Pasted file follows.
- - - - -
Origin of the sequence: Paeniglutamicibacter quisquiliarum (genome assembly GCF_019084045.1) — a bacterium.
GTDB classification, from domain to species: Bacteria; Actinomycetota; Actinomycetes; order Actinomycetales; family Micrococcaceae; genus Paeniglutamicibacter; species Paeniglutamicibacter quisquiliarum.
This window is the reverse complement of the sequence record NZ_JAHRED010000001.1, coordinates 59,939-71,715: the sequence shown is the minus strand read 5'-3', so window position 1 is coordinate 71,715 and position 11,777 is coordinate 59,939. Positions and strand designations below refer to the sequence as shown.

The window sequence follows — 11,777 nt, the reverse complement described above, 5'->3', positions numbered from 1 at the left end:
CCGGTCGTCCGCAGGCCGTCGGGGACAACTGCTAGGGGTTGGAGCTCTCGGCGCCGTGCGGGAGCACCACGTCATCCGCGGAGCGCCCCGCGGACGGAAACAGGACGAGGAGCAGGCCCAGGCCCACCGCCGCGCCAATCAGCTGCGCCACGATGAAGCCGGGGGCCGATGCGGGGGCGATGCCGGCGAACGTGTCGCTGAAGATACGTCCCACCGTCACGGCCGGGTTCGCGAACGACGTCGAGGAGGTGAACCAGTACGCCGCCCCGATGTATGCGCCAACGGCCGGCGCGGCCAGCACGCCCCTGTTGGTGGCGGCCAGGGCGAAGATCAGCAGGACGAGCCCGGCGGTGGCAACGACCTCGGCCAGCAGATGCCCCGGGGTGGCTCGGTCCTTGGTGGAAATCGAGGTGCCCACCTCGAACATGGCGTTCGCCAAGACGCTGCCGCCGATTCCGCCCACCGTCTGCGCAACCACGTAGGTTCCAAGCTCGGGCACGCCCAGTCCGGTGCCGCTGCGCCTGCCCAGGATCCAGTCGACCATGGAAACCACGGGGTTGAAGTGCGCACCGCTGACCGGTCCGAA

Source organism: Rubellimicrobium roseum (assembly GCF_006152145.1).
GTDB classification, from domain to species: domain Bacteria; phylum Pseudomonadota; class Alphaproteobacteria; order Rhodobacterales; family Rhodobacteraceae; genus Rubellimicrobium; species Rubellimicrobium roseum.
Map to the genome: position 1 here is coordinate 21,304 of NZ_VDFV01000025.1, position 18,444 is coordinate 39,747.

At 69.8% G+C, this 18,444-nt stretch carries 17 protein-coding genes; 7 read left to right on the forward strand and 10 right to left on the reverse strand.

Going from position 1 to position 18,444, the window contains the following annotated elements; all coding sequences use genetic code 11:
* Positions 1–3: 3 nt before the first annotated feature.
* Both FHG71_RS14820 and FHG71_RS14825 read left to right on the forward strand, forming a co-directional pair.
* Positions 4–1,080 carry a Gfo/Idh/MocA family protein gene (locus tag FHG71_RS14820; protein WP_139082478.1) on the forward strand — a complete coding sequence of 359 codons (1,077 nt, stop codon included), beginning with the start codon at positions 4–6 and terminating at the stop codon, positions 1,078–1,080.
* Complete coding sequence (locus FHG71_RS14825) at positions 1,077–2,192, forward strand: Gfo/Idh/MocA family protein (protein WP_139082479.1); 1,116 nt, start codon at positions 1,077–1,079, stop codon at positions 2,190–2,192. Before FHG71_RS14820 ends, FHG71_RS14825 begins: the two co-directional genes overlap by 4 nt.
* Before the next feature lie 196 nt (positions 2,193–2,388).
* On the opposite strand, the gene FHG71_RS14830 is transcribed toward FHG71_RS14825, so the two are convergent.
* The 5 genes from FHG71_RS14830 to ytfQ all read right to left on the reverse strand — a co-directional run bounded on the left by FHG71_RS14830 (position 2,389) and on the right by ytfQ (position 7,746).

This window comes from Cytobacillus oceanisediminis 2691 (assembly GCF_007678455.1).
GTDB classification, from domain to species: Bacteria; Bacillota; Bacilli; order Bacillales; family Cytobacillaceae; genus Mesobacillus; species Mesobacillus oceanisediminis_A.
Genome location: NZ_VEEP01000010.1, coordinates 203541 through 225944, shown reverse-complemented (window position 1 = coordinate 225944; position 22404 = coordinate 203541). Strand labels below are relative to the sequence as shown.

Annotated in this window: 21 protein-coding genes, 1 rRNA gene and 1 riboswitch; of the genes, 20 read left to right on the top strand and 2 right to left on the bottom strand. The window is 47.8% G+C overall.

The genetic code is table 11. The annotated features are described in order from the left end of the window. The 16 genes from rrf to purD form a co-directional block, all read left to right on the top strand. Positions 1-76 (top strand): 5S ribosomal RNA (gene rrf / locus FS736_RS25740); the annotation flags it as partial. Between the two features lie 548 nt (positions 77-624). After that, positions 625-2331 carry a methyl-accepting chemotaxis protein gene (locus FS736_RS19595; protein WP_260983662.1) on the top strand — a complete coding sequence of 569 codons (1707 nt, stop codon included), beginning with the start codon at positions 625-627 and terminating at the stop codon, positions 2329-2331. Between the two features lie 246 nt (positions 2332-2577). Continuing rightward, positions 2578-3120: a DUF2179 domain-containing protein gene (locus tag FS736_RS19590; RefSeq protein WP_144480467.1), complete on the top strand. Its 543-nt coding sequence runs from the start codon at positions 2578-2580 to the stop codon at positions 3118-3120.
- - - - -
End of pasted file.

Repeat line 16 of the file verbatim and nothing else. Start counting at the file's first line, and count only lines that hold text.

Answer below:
* On the opposite strand, the gene FHG71_RS14830 is transcribed toward FHG71_RS14825, so the two are convergent.